Toshiba BDX2700 Blu-ray Player Review

A

admin

Audioholics Robot
Staff member
Ratings
1,634
#1
It's hard to stay on top, and Toshiba is finding itself adrift amidst a veritable sea of Blu-ray players with its BDX2700. While not supporting 3D (for that you'll want to look at the $279 BDX3000),the Toshiba player has everything else you could possibly need: high quality BD playback, upscaling of standard definition DVDs to 1080p, network software like Netflix, Pandora, VUDU and (if they are still in business) Blockbuster Video on Demand. The one feature that sticks the neck f the BDX2700 above water and makes people take notice is its integrated Wi-Fi. That feature alone, means that if you have a wireless router that supports 802.11 a/b/g or n, you don't need to run a cable to your TV in order to enjoy streaming movies from Netflix or VUDU, or enjoy streaming music from Pandora.


Discuss "Toshiba BDX2700 Blu-ray Player Review" here. Read the article.
 
J

JJMP50

Full Audioholic
Ratings
29
#2
Which one to chose?

After reading this I see that it has everything I am looking for:

Wifi
7.1 analog outs (I'm using an older Yammy)
Netflix..etc.

The others on my list (I won't list the Oppo because its above my budget):

Panasonic BD85
Samsung BD-C6500
Sony BDP-S770

Note: I will not buy any LG device after having a terrible experience with my Range/Microwave. I would prefer to get a Yammy/Pioneer/Onkyo/Denon device but none of their's seem to have above features unless you start getting to the Oppo's price range in which case I'd just get the Oppo. Any thoughts, suggestions or additions?
 
cwall99

cwall99

Full Audioholic
Ratings
45
#4
Like JJMP50, I'm looking for a BDP with analog outs. I already have an Oppo 980-HD, but that only plays DVD. The important thing about my Oppo player is that it gives me the ability to play my growing collection of SACDs and DVD-A music.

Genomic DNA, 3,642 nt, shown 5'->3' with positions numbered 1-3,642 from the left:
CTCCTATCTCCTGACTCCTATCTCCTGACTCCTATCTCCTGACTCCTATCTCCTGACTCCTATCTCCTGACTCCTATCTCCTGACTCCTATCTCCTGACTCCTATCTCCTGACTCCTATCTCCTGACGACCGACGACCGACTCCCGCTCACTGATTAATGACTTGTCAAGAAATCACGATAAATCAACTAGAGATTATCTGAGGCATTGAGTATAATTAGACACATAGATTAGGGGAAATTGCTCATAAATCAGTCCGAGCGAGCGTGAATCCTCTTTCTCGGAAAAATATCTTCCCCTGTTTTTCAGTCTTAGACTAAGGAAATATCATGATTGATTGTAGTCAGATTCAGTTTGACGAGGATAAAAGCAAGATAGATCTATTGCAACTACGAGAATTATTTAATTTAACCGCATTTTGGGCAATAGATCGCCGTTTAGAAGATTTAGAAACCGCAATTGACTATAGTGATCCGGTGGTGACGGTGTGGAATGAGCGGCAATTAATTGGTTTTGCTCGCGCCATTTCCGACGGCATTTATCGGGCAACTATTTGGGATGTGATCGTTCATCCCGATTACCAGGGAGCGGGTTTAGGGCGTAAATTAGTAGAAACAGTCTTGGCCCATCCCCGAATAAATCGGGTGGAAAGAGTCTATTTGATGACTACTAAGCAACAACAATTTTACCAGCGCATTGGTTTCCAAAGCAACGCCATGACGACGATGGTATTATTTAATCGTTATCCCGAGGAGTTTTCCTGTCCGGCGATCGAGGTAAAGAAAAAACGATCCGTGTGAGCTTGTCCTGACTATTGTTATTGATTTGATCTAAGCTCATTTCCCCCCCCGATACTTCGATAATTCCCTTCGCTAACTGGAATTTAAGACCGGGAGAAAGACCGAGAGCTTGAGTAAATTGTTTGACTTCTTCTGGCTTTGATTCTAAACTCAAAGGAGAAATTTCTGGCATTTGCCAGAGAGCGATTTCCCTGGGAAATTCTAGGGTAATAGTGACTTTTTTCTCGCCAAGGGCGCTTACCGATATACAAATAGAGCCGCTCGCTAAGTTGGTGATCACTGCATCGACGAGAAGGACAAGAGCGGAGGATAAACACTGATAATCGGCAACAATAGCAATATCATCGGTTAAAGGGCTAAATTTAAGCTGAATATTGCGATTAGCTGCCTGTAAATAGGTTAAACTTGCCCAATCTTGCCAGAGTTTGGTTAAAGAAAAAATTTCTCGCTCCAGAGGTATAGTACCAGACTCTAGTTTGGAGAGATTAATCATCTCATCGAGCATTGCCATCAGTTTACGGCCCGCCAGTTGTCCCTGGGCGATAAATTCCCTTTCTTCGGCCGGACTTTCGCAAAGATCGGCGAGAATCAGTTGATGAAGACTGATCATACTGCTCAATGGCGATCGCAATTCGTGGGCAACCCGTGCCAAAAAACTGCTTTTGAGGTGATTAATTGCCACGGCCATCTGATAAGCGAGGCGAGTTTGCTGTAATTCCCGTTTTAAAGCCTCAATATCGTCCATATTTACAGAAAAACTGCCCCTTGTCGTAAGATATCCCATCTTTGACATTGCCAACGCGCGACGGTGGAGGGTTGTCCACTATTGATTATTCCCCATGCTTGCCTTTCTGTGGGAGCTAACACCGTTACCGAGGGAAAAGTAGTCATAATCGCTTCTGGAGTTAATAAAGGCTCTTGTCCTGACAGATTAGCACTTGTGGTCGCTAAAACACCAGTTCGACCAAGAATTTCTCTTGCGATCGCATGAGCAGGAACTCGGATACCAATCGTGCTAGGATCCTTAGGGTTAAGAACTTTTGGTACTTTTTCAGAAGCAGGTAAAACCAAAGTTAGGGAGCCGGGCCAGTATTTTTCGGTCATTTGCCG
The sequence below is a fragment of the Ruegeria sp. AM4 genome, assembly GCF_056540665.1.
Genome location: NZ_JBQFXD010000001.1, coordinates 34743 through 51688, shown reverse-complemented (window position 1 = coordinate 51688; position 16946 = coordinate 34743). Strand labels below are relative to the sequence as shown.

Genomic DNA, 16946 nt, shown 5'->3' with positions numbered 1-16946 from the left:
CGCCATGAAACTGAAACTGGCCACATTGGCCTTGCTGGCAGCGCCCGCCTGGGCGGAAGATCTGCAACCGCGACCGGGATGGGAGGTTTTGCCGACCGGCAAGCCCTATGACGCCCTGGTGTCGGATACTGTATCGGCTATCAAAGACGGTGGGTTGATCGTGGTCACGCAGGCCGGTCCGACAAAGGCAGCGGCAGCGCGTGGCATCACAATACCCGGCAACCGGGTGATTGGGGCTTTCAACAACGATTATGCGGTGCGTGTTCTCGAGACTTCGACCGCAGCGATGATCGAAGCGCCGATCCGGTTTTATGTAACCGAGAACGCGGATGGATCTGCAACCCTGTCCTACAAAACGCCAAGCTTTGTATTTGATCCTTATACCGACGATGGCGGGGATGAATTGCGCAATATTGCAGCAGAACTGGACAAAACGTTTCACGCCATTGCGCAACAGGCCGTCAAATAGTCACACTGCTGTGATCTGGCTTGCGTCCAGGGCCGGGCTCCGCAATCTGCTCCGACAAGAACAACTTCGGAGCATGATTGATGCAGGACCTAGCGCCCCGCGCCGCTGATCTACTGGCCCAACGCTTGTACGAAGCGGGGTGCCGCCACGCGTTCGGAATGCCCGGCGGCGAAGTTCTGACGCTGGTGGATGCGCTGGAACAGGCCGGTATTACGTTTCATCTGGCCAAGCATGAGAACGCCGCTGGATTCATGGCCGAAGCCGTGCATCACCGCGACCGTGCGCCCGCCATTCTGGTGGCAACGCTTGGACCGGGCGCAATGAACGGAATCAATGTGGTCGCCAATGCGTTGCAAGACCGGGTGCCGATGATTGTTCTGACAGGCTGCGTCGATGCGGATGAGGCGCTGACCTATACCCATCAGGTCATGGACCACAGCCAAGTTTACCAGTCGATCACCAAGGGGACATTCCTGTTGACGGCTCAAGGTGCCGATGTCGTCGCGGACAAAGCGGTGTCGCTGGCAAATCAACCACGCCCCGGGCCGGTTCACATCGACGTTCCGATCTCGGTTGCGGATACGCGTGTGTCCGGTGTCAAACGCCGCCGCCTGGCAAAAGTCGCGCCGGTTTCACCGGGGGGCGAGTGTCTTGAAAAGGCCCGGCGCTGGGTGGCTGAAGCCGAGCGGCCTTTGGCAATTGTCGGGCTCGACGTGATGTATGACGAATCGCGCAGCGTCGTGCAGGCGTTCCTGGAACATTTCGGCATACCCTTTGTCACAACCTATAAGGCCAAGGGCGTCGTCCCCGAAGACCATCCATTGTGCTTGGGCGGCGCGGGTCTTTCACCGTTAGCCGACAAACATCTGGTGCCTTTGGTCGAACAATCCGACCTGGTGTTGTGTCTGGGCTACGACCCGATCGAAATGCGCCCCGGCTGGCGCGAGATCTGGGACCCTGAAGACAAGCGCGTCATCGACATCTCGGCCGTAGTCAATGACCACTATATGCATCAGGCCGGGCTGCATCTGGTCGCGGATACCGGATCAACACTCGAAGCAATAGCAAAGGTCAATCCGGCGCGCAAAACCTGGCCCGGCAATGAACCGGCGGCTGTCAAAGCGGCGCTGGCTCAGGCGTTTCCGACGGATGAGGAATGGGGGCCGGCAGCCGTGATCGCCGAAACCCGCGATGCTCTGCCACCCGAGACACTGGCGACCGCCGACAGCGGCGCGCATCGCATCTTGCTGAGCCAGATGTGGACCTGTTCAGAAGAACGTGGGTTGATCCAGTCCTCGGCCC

I digress. I'm definitely interested in the analog outs as I have a legacy AVR (it's hard to believe that a 3-year old receiver is considered "legacy," but ok). My Pioneer Elite AVR supports HDMI 1.2, so I'm presuming that if I want to get the best possible audio and video performance out of this BDP, then I should:
  • Use the Toshiba's onboard DACs and its analog outs to my AVR
  • Use the HDMI cable to send the video signal directly over to my television
If that's a correct assumption, here's a question I have about the analog outputs: while my AVR is 7.1 capable, I'm only pushing 5 speakers with it. I have it configured though to bi-amp my front left and right speakers. I presume that because I'm driving only 5 speakers, that I only need five interconnects to get the analog out from the BDP to my AVR (ASAP or PDQ - sorry, couldn't resist).

Oh, one other thing... since you didn't rate the Toshiba's bass management very well, would it be best to set up all the speakers as large on the BDP and then use the bass management on my AVR to actually determine what parts of the audio signal get sent to each speaker?

Could be a good machine for my application.
 

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